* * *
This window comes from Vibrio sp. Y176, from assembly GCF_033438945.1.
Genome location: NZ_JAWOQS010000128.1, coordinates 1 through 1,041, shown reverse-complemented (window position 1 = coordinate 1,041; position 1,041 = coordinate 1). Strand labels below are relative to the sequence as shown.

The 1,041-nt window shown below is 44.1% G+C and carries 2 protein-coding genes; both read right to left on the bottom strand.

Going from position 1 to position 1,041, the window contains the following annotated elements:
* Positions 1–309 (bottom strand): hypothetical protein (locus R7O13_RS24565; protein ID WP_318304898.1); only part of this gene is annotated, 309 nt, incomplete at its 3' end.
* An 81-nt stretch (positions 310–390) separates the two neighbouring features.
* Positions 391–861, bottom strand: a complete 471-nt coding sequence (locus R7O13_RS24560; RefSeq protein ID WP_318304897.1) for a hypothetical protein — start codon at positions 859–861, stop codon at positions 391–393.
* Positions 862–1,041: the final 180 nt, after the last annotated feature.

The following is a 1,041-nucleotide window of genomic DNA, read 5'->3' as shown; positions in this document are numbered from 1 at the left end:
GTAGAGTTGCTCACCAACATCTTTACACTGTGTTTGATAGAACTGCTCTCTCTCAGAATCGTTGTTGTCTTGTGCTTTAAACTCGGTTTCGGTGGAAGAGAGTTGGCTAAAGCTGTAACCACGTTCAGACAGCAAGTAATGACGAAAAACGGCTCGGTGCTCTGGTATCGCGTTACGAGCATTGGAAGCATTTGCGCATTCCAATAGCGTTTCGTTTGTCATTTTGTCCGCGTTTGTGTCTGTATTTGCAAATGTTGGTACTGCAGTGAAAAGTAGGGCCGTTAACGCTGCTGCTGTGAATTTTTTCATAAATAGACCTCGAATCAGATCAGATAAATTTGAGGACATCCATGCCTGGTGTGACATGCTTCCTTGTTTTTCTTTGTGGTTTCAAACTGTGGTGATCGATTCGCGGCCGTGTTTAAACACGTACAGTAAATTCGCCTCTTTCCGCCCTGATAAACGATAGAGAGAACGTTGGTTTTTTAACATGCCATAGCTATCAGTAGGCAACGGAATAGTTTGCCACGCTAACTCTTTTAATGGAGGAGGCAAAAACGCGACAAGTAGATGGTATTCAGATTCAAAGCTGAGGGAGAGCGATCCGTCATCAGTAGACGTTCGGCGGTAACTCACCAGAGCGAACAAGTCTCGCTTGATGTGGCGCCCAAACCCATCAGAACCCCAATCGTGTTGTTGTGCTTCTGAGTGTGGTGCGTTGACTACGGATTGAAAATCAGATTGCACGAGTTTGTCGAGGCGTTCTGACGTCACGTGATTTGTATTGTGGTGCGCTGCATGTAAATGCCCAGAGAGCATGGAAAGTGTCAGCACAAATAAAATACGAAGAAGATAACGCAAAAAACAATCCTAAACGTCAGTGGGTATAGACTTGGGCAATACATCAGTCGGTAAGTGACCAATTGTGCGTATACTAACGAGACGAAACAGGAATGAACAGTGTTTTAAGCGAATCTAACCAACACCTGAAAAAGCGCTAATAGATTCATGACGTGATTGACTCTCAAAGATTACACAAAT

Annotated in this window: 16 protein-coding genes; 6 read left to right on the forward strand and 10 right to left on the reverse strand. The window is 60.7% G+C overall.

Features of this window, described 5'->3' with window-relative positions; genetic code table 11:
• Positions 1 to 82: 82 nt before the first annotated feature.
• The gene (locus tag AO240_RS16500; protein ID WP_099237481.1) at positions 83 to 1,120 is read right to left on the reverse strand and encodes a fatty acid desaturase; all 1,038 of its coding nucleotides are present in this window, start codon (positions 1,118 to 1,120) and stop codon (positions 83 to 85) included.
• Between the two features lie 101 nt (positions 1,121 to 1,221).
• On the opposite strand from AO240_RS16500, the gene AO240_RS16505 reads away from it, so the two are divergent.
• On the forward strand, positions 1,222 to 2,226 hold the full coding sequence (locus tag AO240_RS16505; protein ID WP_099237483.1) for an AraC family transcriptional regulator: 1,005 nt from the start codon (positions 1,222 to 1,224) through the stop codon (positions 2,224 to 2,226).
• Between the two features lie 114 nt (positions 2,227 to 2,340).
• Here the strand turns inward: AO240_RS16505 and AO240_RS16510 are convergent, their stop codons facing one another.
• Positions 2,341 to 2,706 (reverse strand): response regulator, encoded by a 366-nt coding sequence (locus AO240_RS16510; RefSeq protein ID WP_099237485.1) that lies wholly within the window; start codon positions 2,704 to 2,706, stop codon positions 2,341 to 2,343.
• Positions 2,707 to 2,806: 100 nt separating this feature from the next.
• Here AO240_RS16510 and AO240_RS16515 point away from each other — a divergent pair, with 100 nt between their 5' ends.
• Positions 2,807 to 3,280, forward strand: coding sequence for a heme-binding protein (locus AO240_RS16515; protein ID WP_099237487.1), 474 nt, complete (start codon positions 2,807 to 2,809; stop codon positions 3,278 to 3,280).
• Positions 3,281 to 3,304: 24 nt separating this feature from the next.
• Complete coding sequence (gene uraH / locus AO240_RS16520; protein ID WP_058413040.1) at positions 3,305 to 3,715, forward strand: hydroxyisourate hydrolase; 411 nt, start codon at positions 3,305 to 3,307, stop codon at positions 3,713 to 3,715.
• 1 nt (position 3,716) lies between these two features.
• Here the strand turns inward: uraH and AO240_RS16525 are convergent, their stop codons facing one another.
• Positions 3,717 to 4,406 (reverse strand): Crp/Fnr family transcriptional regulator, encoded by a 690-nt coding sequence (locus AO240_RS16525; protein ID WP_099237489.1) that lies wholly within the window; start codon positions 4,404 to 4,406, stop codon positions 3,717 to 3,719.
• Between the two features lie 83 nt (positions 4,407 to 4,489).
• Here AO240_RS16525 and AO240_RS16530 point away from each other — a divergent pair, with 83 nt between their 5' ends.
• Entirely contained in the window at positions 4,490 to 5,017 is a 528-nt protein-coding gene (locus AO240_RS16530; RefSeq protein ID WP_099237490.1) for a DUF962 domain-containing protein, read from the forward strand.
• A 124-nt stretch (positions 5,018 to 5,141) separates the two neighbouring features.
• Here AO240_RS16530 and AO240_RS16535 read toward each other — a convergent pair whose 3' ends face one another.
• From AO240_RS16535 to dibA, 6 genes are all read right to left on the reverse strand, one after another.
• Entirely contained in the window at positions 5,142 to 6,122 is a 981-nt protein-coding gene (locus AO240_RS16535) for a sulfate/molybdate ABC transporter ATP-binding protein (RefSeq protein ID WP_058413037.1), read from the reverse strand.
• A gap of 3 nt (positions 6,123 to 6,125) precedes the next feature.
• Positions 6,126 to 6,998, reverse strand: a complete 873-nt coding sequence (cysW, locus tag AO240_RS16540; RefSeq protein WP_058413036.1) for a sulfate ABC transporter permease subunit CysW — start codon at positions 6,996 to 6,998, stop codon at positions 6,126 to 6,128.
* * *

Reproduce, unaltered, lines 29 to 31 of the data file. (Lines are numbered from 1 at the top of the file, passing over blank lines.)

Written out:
• Between the two features lie 83 nt (positions 4,407 to 4,489).
• Here AO240_RS16525 and AO240_RS16530 point away from each other — a divergent pair, with 83 nt between their 5' ends.
• Entirely contained in the window at positions 4,490 to 5,017 is a 528-nt protein-coding gene (locus AO240_RS16530; RefSeq protein ID WP_099237490.1) for a DUF962 domain-containing protein, read from the forward strand.